I am currently part of a group that is dealing with the repercussions of deploying 300+ AWS Lambda functions running Node.js in place of a more traditional REST API. I recently implemented an application that runs on EC2 instances in a VPC on a private subnet. Thus, the Lambdas themselves, which will be communicating heavily with this application, are also placed into private subnets in the same VPC. The EC2 instances run in 6 private /24 subnets (one for each availability zone in our region). The lambdas have 6 /20 private subnets that they are configured to run in. As I understand it, each invocation of a lambda will allocate an IP address in one of those subnets, which gives me about 24,564 IP addresses before we run out.

My questions are:

1) does a Lambda occupy an IP address only for the period that it is actually running and then the IP address is released? More succinctly, are we going to run out IP addresses fairly quickly as we're expecting an uptick in invocations very soon? I know I can just allocate more of the address space in the VPC to the lambdas, but will this be a problem we are continuously chasing?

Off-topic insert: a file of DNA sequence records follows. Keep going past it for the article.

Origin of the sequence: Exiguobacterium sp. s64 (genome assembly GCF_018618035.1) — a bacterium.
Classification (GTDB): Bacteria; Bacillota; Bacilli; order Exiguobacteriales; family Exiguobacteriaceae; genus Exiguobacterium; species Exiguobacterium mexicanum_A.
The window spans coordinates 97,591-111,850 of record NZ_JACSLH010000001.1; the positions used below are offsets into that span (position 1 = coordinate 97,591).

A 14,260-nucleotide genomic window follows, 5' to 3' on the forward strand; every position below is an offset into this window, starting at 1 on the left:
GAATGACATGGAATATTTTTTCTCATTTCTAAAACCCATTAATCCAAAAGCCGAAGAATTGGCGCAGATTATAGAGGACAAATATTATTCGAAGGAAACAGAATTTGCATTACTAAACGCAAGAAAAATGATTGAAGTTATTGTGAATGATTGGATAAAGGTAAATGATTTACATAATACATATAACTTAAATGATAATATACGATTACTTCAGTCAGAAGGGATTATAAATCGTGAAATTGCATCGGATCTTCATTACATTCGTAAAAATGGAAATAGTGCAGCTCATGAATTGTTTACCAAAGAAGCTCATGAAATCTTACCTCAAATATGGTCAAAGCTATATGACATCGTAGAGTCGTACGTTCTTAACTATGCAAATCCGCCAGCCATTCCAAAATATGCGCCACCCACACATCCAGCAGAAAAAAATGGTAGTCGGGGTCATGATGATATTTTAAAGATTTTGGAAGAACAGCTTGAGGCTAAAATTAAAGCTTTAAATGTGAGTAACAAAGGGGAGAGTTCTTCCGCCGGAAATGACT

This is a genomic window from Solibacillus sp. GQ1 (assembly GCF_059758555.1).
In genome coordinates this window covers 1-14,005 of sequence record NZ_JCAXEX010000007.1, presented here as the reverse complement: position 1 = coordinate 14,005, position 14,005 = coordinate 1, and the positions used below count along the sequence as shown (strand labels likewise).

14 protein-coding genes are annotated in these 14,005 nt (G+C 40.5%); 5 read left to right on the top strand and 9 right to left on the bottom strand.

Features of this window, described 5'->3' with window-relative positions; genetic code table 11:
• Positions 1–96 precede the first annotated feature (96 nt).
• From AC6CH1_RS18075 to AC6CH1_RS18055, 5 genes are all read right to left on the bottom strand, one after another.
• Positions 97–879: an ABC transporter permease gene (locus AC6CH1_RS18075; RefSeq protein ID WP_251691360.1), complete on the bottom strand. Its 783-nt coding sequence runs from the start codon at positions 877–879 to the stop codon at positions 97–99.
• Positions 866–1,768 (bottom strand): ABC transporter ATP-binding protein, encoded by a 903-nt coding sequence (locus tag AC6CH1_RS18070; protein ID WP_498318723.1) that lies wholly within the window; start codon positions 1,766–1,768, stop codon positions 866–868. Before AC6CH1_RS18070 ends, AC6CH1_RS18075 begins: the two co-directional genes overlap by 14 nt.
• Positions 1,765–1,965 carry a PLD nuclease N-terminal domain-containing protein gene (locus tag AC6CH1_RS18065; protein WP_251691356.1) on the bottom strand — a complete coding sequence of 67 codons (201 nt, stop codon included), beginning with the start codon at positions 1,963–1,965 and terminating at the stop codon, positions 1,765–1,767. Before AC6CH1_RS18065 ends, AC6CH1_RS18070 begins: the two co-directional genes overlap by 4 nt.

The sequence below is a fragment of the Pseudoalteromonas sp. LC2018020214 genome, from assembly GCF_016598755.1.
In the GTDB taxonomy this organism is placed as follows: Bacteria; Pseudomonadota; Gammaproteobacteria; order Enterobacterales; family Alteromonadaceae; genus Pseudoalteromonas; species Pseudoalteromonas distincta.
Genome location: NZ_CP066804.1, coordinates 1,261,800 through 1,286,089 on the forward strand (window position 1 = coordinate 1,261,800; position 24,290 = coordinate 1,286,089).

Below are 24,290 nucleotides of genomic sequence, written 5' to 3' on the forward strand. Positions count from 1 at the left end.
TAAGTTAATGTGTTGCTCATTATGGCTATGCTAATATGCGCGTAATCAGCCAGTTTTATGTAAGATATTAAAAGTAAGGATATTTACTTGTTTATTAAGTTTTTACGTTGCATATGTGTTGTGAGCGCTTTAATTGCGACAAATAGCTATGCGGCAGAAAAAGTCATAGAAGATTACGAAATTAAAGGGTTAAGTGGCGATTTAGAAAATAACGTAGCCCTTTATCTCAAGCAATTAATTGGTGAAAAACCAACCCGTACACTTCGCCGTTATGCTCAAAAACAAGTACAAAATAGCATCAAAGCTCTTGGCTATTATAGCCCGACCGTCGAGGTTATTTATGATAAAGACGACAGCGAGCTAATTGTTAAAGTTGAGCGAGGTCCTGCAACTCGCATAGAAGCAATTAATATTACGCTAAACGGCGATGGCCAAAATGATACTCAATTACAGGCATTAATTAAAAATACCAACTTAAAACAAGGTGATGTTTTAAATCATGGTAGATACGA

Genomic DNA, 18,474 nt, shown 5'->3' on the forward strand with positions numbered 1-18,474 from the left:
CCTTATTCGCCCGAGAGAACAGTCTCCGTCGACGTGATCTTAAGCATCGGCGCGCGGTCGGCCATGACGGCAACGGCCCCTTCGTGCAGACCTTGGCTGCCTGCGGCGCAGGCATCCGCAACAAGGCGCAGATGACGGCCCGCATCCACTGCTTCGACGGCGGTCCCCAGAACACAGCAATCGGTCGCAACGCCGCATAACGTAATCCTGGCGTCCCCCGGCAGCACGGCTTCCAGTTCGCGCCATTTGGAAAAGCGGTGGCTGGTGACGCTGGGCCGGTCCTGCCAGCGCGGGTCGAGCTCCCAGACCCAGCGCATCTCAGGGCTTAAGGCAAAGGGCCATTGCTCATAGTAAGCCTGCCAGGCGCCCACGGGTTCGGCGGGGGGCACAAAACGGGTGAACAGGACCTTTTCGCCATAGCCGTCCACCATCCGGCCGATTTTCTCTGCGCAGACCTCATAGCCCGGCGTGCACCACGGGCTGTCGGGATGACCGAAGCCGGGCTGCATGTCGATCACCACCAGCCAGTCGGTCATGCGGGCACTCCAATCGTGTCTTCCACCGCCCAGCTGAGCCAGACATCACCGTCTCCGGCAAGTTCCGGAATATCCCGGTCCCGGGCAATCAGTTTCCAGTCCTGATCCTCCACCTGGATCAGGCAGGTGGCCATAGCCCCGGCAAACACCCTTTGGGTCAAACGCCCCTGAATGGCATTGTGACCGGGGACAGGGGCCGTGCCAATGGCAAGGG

2) How can I see in the AWS console or elsewhere how many IP addresses are being occupied by lambdas?

NOTE: I am a junior DevOps engineer so forgive me if something is unclear and feel free to correct me

  • See aws.amazon.com/blogs/compute/container-reuse-in-lambda - containers (and the IPs they've reserved) should get reused if you're seeing steady, constant usage. Should be readily testable - just have them log their IP and invoke them in a way that mirrors your usage pattern for a while, then review the logs. – ceejayoz Oct 18 '18 at 21:28

This page says how many ENIs are required when using Lambda inside a VPC - this is per subnet

If your Lambda function accesses a VPC, you must make sure that your VPC has sufficient ENI capacity to support the scale requirements of your Lambda function. You can use the following formula to approximately determine the ENI requirements.

Projected peak concurrent executions * (Memory in GB / 3GB)

Let's say you have 10 concurrent executions of a lambda with 1GB allocated, that is 10 x 1 / 3 = 3.33 or 4 ENIs / private IPs per subnet. If you have 100 concurrent executions with 2GB allocated it's 80 ENIs / private IPs per subnet. I don't think there's any description of how often the ENIs are created and deleted, and that implementation detail could change over time.

You can look at ENIs in the console or the ENI API.

Lambda has to have permissions to create and delete ENIs, as per this question.

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